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Asphalt firm feels wronged by citation

Glenn O. Hawbaker officials say placement of equipment at site not a violation.

HAZLE TWP. – Company officials who want to build an asphalt plant in the Lattimer section of the township deny any wrongdoing in response to a notice of violation they received from the state Department of Environmental Protection last week.

DEP informed Glenn O. Hawbaker officials that the company violated the Air Pollution Control Act by beginning construction on the proposed plant without securing a permit.

According to the violation notice, DEP officials saw three asphalt silos, a “baghouse,” at least one blower and several sections of duct work onsite during an Aug. 30 inspection of a stone crushing plant being installed nearby.

“The plan approval for this equipment has not yet been issued,” the notice states.

The notice instructs the company to submit an explanation of why construction began and measures that the company will take to ensure further violations don’t occur.

Hawbaker employee James F. Kerschner sent a response letter dated Sept. 17 stating that Hawbaker officials “are confused by these allegations.”

Kerschner wrote that the equipment “is simply being temporarily stored in a disassembled state at the site because the equipment suppliers required Hawbaker to remove the equipment from their locations, and Hawbaker had no place to store it other than this site.”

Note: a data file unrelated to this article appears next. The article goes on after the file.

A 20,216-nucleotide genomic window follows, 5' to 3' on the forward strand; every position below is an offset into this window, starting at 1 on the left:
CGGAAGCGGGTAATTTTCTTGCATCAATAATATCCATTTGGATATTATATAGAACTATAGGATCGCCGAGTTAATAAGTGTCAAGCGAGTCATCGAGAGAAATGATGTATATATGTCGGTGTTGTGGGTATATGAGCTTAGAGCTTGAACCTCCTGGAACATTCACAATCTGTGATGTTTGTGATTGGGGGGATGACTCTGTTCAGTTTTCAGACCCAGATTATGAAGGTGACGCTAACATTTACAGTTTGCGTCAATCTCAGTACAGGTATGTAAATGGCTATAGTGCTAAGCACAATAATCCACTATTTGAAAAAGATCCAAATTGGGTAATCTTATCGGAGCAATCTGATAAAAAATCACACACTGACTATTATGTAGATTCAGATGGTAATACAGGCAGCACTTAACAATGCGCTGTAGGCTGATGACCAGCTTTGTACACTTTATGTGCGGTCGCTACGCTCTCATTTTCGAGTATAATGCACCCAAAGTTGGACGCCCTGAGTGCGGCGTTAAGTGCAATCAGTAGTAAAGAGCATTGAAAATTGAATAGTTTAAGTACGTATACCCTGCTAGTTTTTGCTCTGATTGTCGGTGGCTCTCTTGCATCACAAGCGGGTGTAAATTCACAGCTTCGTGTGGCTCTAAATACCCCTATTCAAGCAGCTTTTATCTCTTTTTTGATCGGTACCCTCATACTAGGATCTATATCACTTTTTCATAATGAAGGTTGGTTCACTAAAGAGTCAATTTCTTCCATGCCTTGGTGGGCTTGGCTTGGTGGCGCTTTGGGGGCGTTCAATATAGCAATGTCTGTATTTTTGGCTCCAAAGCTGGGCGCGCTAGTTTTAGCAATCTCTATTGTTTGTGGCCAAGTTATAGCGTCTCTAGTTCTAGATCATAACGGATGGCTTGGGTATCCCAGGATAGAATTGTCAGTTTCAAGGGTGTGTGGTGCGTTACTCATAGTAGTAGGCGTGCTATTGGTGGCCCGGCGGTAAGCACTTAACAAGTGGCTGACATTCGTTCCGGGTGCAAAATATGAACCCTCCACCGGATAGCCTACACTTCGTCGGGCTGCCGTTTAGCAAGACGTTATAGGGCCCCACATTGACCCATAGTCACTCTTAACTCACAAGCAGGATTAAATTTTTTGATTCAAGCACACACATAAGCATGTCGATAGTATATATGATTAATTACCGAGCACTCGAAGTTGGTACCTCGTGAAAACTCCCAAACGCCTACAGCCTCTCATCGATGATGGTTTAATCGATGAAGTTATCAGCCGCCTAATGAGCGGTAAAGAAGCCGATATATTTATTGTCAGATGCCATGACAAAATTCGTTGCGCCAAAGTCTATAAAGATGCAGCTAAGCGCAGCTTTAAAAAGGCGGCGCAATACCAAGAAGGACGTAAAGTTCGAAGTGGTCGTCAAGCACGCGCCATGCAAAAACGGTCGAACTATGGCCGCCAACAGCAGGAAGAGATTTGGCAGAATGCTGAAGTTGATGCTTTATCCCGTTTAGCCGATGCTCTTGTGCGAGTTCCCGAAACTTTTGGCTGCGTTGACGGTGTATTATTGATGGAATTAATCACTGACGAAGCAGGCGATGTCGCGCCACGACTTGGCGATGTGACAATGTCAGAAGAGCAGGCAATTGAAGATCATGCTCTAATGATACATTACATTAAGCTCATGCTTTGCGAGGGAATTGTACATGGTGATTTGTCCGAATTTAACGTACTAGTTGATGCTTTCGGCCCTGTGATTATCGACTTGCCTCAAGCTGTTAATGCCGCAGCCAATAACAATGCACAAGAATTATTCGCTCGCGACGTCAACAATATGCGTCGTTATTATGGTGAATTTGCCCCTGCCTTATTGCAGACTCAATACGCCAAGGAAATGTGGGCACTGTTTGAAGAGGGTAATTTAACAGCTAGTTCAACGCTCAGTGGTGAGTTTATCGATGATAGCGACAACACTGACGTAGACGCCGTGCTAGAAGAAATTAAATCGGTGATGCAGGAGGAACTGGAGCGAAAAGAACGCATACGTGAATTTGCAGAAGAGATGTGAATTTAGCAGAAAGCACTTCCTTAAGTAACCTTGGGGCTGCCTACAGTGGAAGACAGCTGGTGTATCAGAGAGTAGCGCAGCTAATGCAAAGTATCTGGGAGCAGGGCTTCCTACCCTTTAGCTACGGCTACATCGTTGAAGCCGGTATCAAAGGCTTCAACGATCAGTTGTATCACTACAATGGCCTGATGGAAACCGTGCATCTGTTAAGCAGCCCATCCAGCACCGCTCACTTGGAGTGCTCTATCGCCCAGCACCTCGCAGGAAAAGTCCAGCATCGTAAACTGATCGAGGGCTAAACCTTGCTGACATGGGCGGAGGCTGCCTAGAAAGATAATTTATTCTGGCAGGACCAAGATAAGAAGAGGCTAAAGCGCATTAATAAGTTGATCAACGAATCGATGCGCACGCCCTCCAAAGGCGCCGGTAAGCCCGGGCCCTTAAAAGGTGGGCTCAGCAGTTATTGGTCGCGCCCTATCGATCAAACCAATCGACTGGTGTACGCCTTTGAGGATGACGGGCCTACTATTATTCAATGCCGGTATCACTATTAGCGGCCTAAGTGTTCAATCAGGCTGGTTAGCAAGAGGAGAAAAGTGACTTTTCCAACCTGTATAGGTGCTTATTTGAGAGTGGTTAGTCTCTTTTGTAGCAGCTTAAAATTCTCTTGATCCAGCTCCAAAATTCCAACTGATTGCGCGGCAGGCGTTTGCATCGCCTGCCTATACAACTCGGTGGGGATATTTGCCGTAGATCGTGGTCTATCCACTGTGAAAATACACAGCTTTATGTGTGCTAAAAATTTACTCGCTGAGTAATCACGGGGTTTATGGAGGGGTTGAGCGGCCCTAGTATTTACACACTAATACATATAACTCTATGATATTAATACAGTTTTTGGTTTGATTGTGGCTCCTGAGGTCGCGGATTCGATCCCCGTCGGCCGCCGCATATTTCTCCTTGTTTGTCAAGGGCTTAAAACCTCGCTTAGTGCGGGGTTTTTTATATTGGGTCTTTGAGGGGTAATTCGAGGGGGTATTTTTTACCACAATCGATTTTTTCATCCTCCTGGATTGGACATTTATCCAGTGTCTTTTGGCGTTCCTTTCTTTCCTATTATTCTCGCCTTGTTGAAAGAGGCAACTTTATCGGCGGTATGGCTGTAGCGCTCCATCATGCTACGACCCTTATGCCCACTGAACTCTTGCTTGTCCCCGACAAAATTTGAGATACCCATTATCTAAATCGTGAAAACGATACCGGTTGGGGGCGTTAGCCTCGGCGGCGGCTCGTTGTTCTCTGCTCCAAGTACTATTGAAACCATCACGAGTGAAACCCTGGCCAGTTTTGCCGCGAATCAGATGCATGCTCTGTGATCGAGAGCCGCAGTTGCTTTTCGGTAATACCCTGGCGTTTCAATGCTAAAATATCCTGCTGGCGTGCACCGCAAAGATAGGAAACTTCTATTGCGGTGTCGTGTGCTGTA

“We have not taken any steps to begin installing or assembling the equipment into a working asphalt plant. It has always been our understanding that the temporary storage of equipment at a site pending receipt of a plan approval is permissible,” Kerschner wrote.

Kerschner went on to state that according to state law, “construction” means “to physically initiate assemblage, installation, erection or fabrication of an air contamination source. … Construction is not defined to include the presence of components of a source at a site.”

“Moreover, it is our understanding that DEP and (the federal Environmental Protection Agency) have issued guidance advising that ordering of equipment and temporary onsite storage are permissible activities before permit issuance,” Kerschner stated.

DEP officials were unavailable for comment on Tuesday.

Township residents who oppose the plant because of noise and traffic concerns have questioned whether township approval of the plant is a “done deal” because equipment had already been located on the site.

WHAT’S NEXT?

The company needs a special exception from the Zoning Board to construct the plant there. The Board next meets Oct. 15.

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